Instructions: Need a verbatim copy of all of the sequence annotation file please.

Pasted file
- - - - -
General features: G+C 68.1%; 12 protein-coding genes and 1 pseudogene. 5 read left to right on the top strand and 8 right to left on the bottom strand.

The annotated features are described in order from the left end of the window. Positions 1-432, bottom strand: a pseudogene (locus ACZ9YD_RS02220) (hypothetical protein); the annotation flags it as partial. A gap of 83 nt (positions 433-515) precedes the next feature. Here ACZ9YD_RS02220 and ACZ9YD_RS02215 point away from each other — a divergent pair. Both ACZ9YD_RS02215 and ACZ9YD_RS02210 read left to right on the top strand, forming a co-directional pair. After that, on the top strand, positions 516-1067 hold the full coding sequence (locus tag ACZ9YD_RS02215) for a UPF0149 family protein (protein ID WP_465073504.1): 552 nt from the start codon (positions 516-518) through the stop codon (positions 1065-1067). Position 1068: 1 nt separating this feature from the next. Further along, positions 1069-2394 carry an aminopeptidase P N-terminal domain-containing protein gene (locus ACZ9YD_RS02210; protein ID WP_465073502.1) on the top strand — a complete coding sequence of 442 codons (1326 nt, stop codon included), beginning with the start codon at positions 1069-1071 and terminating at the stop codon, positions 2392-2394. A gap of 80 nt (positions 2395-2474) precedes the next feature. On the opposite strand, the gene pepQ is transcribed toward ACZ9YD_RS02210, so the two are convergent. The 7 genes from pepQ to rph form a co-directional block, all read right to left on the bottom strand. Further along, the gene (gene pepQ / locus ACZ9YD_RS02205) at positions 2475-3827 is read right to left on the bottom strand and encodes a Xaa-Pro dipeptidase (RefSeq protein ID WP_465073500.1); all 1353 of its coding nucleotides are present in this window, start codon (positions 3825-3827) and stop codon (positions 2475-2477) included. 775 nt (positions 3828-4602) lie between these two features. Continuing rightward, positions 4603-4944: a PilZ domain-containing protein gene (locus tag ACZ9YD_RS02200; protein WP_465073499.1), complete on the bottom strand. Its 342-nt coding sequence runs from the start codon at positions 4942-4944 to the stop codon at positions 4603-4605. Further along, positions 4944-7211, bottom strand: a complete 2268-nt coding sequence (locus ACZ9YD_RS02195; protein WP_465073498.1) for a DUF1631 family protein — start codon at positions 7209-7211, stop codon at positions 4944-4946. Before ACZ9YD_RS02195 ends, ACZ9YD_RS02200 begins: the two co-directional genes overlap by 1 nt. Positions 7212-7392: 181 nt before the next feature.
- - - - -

General features: G+C 68.1%; 12 protein-coding genes and 1 pseudogene. 5 read left to right on the top strand and 8 right to left on the bottom strand.

The annotated features are described in order from the left end of the window. Positions 1-432, bottom strand: a pseudogene (locus ACZ9YD_RS02220) (hypothetical protein); the annotation flags it as partial. A gap of 83 nt (positions 433-515) precedes the next feature. Here ACZ9YD_RS02220 and ACZ9YD_RS02215 point away from each other — a divergent pair. Both ACZ9YD_RS02215 and ACZ9YD_RS02210 read left to right on the top strand, forming a co-directional pair. After that, on the top strand, positions 516-1067 hold the full coding sequence (locus tag ACZ9YD_RS02215) for a UPF0149 family protein (protein ID WP_465073504.1): 552 nt from the start codon (positions 516-518) through the stop codon (positions 1065-1067). Position 1068: 1 nt separating this feature from the next. Further along, positions 1069-2394 carry an aminopeptidase P N-terminal domain-containing protein gene (locus ACZ9YD_RS02210; protein ID WP_465073502.1) on the top strand — a complete coding sequence of 442 codons (1326 nt, stop codon included), beginning with the start codon at positions 1069-1071 and terminating at the stop codon, positions 2392-2394. A gap of 80 nt (positions 2395-2474) precedes the next feature. On the opposite strand, the gene pepQ is transcribed toward ACZ9YD_RS02210, so the two are convergent. The 7 genes from pepQ to rph form a co-directional block, all read right to left on the bottom strand. Further along, the gene (gene pepQ / locus ACZ9YD_RS02205) at positions 2475-3827 is read right to left on the bottom strand and encodes a Xaa-Pro dipeptidase (RefSeq protein ID WP_465073500.1); all 1353 of its coding nucleotides are present in this window, start codon (positions 3825-3827) and stop codon (positions 2475-2477) included. 775 nt (positions 3828-4602) lie between these two features. Continuing rightward, positions 4603-4944: a PilZ domain-containing protein gene (locus tag ACZ9YD_RS02200; protein WP_465073499.1), complete on the bottom strand. Its 342-nt coding sequence runs from the start codon at positions 4942-4944 to the stop codon at positions 4603-4605. Further along, positions 4944-7211, bottom strand: a complete 2268-nt coding sequence (locus ACZ9YD_RS02195; protein WP_465073498.1) for a DUF1631 family protein — start codon at positions 7209-7211, stop codon at positions 4944-4946. Before ACZ9YD_RS02195 ends, ACZ9YD_RS02200 begins: the two co-directional genes overlap by 1 nt. Positions 7212-7392: 181 nt before the next feature.